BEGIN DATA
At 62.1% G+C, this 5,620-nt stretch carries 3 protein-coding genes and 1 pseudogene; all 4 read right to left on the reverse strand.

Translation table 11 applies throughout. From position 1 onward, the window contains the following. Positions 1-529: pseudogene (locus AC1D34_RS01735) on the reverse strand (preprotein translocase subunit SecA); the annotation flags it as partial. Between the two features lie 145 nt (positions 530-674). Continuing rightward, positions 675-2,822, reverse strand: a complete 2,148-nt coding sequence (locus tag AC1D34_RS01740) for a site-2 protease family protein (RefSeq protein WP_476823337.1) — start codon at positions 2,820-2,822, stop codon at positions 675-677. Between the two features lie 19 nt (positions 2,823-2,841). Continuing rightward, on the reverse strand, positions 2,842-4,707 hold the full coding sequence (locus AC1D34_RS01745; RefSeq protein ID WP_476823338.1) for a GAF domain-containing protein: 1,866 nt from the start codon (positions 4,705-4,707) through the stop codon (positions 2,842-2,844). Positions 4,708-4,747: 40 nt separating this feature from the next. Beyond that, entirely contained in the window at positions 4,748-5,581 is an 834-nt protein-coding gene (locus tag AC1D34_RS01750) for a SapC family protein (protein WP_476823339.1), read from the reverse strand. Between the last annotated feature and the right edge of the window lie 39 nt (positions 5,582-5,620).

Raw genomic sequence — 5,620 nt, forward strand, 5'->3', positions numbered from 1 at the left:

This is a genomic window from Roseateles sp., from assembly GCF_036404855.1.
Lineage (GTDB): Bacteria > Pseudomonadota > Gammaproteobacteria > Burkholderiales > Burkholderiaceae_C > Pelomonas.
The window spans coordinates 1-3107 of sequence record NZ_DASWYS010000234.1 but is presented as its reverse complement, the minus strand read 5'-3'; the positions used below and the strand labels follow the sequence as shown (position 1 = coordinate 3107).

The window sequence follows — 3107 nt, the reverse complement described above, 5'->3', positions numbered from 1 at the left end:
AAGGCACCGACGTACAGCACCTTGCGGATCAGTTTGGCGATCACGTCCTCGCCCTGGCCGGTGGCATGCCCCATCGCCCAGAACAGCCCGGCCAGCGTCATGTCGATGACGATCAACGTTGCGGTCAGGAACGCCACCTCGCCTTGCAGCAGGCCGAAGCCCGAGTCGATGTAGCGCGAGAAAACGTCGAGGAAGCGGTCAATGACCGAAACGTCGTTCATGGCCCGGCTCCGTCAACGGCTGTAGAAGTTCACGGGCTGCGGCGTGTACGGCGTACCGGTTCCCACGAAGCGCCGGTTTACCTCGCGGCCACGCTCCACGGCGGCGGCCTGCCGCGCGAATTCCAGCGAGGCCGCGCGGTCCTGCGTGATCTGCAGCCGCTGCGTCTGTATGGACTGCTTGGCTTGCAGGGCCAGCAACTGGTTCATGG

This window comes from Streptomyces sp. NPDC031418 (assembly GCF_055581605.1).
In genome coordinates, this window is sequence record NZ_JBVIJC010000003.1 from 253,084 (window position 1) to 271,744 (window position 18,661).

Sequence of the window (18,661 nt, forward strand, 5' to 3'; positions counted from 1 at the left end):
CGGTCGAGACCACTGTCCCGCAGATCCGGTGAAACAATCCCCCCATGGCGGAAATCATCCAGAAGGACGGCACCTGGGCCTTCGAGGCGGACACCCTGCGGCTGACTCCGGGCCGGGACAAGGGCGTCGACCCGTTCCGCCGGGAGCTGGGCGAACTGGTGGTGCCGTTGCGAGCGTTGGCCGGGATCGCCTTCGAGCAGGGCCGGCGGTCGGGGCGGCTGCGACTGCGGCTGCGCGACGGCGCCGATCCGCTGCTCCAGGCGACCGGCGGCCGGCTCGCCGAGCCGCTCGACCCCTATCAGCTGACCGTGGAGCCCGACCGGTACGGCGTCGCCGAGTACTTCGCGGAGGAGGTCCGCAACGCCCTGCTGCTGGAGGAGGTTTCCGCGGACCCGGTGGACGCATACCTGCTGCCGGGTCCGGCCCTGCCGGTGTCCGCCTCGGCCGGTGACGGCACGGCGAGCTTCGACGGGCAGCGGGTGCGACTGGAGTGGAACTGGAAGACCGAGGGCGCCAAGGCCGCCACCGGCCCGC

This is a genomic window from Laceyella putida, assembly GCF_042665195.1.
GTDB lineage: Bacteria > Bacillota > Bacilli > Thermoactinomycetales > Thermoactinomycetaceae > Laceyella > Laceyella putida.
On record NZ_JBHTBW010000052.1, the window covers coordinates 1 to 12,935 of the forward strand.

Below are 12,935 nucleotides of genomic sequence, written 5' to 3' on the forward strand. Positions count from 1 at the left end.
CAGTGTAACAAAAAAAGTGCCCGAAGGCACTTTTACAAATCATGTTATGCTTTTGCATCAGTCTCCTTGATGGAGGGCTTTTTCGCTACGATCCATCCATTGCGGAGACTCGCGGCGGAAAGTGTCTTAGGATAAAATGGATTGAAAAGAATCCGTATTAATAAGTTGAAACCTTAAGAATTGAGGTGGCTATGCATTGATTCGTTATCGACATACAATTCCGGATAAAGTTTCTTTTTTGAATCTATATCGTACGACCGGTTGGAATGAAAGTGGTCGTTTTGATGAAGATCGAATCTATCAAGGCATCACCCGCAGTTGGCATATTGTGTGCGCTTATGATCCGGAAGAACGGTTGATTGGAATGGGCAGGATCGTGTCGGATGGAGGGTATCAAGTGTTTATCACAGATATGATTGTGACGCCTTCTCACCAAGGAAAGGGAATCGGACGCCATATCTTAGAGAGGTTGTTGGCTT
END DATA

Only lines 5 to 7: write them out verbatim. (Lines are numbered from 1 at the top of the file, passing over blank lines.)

Lineage (GTDB): Bacteria > Pseudomonadota > Gammaproteobacteria > Burkholderiales > Burkholderiaceae_C > Pelomonas.
The window spans coordinates 1-3107 of sequence record NZ_DASWYS010000234.1 but is presented as its reverse complement, the minus strand read 5'-3'; the positions used below and the strand labels follow the sequence as shown (position 1 = coordinate 3107).

The window sequence follows — 3107 nt, the reverse complement described above, 5'->3', positions numbered from 1 at the left end: